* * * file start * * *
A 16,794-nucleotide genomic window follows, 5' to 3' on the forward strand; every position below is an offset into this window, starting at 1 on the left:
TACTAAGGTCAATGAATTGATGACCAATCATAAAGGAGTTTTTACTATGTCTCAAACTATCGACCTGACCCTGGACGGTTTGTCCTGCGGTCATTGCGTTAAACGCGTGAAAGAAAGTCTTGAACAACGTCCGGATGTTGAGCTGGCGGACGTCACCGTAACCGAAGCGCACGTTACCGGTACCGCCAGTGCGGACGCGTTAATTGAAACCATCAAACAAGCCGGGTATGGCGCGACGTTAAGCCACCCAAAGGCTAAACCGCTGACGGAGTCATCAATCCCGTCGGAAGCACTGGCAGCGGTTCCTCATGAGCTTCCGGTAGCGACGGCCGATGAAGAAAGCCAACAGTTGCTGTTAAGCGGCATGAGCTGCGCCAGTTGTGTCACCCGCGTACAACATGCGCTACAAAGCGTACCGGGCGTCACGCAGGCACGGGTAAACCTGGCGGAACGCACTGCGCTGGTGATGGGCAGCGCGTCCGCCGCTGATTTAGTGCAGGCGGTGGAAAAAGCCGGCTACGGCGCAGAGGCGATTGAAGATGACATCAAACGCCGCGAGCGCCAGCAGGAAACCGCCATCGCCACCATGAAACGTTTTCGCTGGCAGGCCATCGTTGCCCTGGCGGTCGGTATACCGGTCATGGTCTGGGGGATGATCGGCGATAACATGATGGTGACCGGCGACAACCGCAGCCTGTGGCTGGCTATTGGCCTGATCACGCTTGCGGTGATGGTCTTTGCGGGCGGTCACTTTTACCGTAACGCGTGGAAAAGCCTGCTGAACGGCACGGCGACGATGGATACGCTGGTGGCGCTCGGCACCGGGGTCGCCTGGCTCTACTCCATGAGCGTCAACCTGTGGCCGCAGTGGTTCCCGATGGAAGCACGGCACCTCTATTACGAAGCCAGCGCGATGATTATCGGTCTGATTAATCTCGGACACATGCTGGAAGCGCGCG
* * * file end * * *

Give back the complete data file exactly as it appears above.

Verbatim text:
A 16,794-nucleotide genomic window follows, 5' to 3' on the forward strand; every position below is an offset into this window, starting at 1 on the left:
TACTAAGGTCAATGAATTGATGACCAATCATAAAGGAGTTTTTACTATGTCTCAAACTATCGACCTGACCCTGGACGGTTTGTCCTGCGGTCATTGCGTTAAACGCGTGAAAGAAAGTCTTGAACAACGTCCGGATGTTGAGCTGGCGGACGTCACCGTAACCGAAGCGCACGTTACCGGTACCGCCAGTGCGGACGCGTTAATTGAAACCATCAAACAAGCCGGGTATGGCGCGACGTTAAGCCACCCAAAGGCTAAACCGCTGACGGAGTCATCAATCCCGTCGGAAGCACTGGCAGCGGTTCCTCATGAGCTTCCGGTAGCGACGGCCGATGAAGAAAGCCAACAGTTGCTGTTAAGCGGCATGAGCTGCGCCAGTTGTGTCACCCGCGTACAACATGCGCTACAAAGCGTACCGGGCGTCACGCAGGCACGGGTAAACCTGGCGGAACGCACTGCGCTGGTGATGGGCAGCGCGTCCGCCGCTGATTTAGTGCAGGCGGTGGAAAAAGCCGGCTACGGCGCAGAGGCGATTGAAGATGACATCAAACGCCGCGAGCGCCAGCAGGAAACCGCCATCGCCACCATGAAACGTTTTCGCTGGCAGGCCATCGTTGCCCTGGCGGTCGGTATACCGGTCATGGTCTGGGGGATGATCGGCGATAACATGATGGTGACCGGCGACAACCGCAGCCTGTGGCTGGCTATTGGCCTGATCACGCTTGCGGTGATGGTCTTTGCGGGCGGTCACTTTTACCGTAACGCGTGGAAAAGCCTGCTGAACGGCACGGCGACGATGGATACGCTGGTGGCGCTCGGCACCGGGGTCGCCTGGCTCTACTCCATGAGCGTCAACCTGTGGCCGCAGTGGTTCCCGATGGAAGCACGGCACCTCTATTACGAAGCCAGCGCGATGATTATCGGTCTGATTAATCTCGGACACATGCTGGAAGCGCGCG